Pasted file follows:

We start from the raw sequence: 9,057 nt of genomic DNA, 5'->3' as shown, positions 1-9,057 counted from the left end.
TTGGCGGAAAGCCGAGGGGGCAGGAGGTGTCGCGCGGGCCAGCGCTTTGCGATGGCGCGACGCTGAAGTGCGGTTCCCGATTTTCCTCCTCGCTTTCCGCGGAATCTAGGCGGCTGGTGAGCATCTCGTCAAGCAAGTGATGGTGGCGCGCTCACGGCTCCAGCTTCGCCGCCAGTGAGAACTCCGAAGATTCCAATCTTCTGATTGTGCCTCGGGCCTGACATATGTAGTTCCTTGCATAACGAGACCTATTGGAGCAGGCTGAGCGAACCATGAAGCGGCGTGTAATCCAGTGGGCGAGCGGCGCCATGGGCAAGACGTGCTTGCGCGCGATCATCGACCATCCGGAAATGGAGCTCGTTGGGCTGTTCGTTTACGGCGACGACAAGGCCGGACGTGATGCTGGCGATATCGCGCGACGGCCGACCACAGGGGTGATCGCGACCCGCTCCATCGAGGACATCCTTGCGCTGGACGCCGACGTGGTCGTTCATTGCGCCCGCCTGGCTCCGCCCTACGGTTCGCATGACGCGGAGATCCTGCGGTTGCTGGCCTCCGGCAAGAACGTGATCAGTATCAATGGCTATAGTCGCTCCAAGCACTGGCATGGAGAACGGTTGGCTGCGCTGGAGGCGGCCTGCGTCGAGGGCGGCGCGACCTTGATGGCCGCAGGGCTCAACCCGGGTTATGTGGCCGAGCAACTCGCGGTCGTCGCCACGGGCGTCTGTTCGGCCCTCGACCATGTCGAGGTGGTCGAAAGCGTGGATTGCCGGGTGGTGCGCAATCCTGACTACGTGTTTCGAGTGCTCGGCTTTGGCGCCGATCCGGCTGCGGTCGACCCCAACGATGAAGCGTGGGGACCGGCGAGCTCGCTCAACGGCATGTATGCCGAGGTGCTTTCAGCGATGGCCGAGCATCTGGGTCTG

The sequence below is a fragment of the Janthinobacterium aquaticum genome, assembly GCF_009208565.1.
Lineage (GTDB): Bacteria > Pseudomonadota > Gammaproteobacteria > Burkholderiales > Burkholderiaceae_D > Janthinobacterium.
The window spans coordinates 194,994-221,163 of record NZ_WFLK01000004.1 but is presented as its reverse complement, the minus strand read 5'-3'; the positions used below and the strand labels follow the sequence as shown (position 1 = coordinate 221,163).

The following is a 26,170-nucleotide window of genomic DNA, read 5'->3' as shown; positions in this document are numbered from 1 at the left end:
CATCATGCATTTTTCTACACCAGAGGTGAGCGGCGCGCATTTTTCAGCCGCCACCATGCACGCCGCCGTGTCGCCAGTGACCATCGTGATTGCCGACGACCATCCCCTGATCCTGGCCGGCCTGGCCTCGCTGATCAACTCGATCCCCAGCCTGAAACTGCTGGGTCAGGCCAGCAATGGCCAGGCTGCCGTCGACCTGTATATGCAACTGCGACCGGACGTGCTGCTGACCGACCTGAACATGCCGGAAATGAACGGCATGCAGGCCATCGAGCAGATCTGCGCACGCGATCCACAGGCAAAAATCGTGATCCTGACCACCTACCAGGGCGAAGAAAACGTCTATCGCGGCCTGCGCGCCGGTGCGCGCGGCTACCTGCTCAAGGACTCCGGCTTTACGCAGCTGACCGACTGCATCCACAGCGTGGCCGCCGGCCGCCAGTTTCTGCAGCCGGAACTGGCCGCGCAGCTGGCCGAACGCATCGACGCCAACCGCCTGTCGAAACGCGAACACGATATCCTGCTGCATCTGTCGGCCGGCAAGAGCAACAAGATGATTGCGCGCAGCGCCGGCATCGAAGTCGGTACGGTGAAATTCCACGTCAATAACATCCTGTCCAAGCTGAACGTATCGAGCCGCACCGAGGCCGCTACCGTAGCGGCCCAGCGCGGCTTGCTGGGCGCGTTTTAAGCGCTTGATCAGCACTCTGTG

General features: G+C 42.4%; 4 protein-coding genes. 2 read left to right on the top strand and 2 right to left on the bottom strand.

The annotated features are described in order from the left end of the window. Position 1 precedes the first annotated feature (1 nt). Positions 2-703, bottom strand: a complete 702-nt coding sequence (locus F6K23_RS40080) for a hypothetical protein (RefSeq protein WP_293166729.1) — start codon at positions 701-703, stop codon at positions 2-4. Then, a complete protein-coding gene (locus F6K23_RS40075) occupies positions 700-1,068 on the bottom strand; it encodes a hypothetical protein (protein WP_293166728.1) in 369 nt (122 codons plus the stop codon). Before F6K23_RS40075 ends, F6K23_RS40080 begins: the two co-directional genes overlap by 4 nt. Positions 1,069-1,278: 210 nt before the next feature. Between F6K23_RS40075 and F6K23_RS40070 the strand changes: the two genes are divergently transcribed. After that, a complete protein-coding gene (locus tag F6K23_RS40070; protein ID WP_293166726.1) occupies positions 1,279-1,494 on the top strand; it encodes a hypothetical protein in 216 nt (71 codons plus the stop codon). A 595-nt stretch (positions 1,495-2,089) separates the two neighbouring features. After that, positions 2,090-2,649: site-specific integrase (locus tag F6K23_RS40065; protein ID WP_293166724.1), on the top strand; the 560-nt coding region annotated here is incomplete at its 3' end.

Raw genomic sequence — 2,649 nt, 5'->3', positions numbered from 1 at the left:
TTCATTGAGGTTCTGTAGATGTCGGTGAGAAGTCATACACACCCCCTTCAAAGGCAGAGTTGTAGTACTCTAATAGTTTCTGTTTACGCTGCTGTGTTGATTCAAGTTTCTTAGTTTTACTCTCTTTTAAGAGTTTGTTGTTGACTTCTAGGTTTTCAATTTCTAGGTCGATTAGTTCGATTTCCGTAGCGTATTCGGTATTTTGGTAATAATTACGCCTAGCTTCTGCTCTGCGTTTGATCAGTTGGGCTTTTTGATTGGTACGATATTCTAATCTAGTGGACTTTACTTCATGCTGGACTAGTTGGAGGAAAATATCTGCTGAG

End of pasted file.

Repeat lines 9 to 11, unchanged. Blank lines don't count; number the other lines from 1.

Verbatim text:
The annotated features are described in order from the left end of the window. Position 1 precedes the first annotated feature (1 nt). Positions 2-703, bottom strand: a complete 702-nt coding sequence (locus F6K23_RS40080) for a hypothetical protein (RefSeq protein WP_293166729.1) — start codon at positions 701-703, stop codon at positions 2-4. Then, a complete protein-coding gene (locus F6K23_RS40075) occupies positions 700-1,068 on the bottom strand; it encodes a hypothetical protein (protein WP_293166728.1) in 369 nt (122 codons plus the stop codon). Before F6K23_RS40075 ends, F6K23_RS40080 begins: the two co-directional genes overlap by 4 nt. Positions 1,069-1,278: 210 nt before the next feature. Between F6K23_RS40075 and F6K23_RS40070 the strand changes: the two genes are divergently transcribed. After that, a complete protein-coding gene (locus tag F6K23_RS40070; protein ID WP_293166726.1) occupies positions 1,279-1,494 on the top strand; it encodes a hypothetical protein in 216 nt (71 codons plus the stop codon). A 595-nt stretch (positions 1,495-2,089) separates the two neighbouring features. After that, positions 2,090-2,649: site-specific integrase (locus tag F6K23_RS40065; protein ID WP_293166724.1), on the top strand; the 560-nt coding region annotated here is incomplete at its 3' end.

Raw genomic sequence — 2,649 nt, 5'->3', positions numbered from 1 at the left:
TTCATTGAGGTTCTGTAGATGTCGGTGAGAAGTCATACACACCCCCTTCAAAGGCAGAGTTGTAGTACTCTAATAGTTTCTGTTTACGCTGCTGTGTTGATTCAAGTTTCTTAGTTTTACTCTCTTTTAAGAGTTTGTTGTTGACTTCTAGGTTTTCAATTTCTAGGTCGATTAGTTCGATTTCCGTAGCGTATTCGGTATTTTGGTAATAATTACGCCTAGCTTCTGCTCTGCGTTTGATCAGTTGGGCTTTTTGATTGGTACGATATTCTAATCTAGTGGACTTTACTTCATGCTGGACTAGTTGGAGGAAAATATCTGCTGAG